Page:A Compendium of the Theological Writings of Emanuel Swedenborg.djvu/67

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herbs and fruitful trees before the appearance of the sun and moon. Similiar difficulties follow, which are scarcely credited by any one who thinks interiorly: as, that the Woman was built from the rib of the Man; that two trees were set in Paradise, and the fruit of one forbidden to be eaten; that the Serpent discoursed with the Wife of the Man, who was the wisest of mortals, and deceived them both; and that the universal human race was on that account condemned to Hell.

"Nevertheless it is to be noted, that all things in that story, even to the smallest iota, are divine, and contain in them arcana, which before the angels in the heavens are manifest as in a clear day."[1]

In these eleven allegorical chapters Swedenborg professes to have discovered the history of two Dispensations. The first he designates the Most Ancient Church, and the time of its existence, the Golden Age; the second, the Ancient Church, and the time of its existence, the Silver Age.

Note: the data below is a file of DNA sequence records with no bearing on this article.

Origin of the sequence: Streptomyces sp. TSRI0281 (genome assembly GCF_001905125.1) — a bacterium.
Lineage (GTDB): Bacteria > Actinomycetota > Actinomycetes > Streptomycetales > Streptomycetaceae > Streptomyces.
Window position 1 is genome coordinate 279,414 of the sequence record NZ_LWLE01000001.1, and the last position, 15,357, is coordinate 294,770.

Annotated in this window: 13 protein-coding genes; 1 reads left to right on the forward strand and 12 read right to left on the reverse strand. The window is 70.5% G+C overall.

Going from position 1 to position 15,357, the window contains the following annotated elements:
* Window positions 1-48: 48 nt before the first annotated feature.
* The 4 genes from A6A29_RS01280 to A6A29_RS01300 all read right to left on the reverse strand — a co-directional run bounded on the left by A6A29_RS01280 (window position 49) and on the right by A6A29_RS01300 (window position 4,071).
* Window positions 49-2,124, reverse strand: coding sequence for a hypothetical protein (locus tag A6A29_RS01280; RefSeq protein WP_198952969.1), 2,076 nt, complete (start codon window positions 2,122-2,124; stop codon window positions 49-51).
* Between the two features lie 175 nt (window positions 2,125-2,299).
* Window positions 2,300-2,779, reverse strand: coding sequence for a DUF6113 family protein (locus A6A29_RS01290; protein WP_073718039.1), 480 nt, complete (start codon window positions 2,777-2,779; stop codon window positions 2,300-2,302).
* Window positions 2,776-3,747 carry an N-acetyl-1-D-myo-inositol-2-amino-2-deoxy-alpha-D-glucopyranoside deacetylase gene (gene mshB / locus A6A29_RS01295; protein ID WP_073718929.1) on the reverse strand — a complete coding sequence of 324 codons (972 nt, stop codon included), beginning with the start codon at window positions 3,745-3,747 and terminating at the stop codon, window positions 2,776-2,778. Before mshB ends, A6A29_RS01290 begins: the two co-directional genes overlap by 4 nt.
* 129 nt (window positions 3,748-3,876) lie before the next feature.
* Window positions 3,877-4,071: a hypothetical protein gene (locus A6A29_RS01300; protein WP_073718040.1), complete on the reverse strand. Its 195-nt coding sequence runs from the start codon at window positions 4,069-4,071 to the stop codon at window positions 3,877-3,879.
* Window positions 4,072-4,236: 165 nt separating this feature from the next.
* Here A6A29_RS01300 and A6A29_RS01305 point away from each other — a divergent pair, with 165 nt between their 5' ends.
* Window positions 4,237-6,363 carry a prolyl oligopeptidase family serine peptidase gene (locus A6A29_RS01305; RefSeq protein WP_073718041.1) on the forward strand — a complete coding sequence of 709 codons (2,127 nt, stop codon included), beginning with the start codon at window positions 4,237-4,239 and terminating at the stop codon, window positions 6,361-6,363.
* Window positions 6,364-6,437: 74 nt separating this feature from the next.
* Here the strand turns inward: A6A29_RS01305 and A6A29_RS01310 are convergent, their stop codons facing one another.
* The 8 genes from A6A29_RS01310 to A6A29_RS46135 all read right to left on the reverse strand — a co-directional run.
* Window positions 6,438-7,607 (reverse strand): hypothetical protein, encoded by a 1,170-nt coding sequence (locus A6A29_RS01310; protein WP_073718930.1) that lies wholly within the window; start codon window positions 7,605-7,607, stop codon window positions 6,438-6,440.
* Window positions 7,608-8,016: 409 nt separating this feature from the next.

The rise of the Most Ancient Church he finds symbolized in the story of Creation; its culmination, in Adam and Eve in Eden; its decline in the events following the eating of the tree of the knowledge of good and evil; and its destru6lion in the deluge.

The story of the Ancient Church begins with Noah, and is continued in his posterity; its ruin is depicted in the erection of the Tower of Babel, the confusion of the tongues of the builders and their dispersion over the earth.

A third regime commences, he tells us, with the call of Abram, or rather with Eber, at which point the allegorical style of narration terminates.

That there was a more ancient Word is proved by the allusions in Numbers xxi. 14, and Joshua x. 13, to the Book of the Wars of Jehovah and to the Book of Jasher. In the Word are three senses or meanings,—the celestial, the spiritual, and the natural or literal. These three senses make one by correspondence.

"With regard to the writings of St. Paul, and the

  1. Arcana Cœlestia, No. 8891.